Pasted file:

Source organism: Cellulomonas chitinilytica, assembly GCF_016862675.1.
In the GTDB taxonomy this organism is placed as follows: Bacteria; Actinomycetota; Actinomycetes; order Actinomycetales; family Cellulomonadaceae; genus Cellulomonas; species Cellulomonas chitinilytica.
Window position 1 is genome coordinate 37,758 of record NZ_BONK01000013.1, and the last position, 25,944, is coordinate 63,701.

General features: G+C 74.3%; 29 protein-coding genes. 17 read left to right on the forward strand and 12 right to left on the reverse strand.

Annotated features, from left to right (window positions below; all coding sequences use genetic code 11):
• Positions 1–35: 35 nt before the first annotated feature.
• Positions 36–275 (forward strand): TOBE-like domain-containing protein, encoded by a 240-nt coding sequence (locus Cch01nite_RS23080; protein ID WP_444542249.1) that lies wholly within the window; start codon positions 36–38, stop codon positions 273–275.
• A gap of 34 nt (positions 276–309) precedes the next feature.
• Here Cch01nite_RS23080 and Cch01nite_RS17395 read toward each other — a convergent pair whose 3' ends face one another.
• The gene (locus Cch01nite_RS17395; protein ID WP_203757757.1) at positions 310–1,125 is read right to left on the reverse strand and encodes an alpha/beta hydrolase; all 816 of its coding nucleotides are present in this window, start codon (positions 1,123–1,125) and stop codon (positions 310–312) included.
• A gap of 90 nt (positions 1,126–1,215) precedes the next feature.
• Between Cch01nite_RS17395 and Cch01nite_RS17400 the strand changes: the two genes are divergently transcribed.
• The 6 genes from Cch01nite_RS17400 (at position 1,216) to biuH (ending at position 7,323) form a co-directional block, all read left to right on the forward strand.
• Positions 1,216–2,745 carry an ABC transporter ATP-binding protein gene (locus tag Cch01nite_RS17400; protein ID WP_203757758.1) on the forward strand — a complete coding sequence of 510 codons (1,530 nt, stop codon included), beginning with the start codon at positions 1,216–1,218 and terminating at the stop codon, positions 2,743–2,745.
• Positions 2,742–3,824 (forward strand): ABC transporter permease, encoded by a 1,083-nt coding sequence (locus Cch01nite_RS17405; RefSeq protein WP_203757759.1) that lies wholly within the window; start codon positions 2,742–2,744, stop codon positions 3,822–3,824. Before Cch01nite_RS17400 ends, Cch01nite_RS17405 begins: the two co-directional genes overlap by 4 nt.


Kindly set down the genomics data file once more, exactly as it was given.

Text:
Source organism: Cellulomonas chitinilytica, assembly GCF_016862675.1.
In the GTDB taxonomy this organism is placed as follows: Bacteria; Actinomycetota; Actinomycetes; order Actinomycetales; family Cellulomonadaceae; genus Cellulomonas; species Cellulomonas chitinilytica.
Window position 1 is genome coordinate 37,758 of record NZ_BONK01000013.1, and the last position, 25,944, is coordinate 63,701.

General features: G+C 74.3%; 29 protein-coding genes. 17 read left to right on the forward strand and 12 right to left on the reverse strand.

Annotated features, from left to right (window positions below; all coding sequences use genetic code 11):
• Positions 1–35: 35 nt before the first annotated feature.
• Positions 36–275 (forward strand): TOBE-like domain-containing protein, encoded by a 240-nt coding sequence (locus Cch01nite_RS23080; protein ID WP_444542249.1) that lies wholly within the window; start codon positions 36–38, stop codon positions 273–275.
• A gap of 34 nt (positions 276–309) precedes the next feature.
• Here Cch01nite_RS23080 and Cch01nite_RS17395 read toward each other — a convergent pair whose 3' ends face one another.
• The gene (locus Cch01nite_RS17395; protein ID WP_203757757.1) at positions 310–1,125 is read right to left on the reverse strand and encodes an alpha/beta hydrolase; all 816 of its coding nucleotides are present in this window, start codon (positions 1,123–1,125) and stop codon (positions 310–312) included.
• A gap of 90 nt (positions 1,126–1,215) precedes the next feature.
• Between Cch01nite_RS17395 and Cch01nite_RS17400 the strand changes: the two genes are divergently transcribed.
• The 6 genes from Cch01nite_RS17400 (at position 1,216) to biuH (ending at position 7,323) form a co-directional block, all read left to right on the forward strand.
• Positions 1,216–2,745 carry an ABC transporter ATP-binding protein gene (locus tag Cch01nite_RS17400; protein ID WP_203757758.1) on the forward strand — a complete coding sequence of 510 codons (1,530 nt, stop codon included), beginning with the start codon at positions 1,216–1,218 and terminating at the stop codon, positions 2,743–2,745.
• Positions 2,742–3,824 (forward strand): ABC transporter permease, encoded by a 1,083-nt coding sequence (locus Cch01nite_RS17405; RefSeq protein WP_203757759.1) that lies wholly within the window; start codon positions 2,742–2,744, stop codon positions 3,822–3,824. Before Cch01nite_RS17400 ends, Cch01nite_RS17405 begins: the two co-directional genes overlap by 4 nt.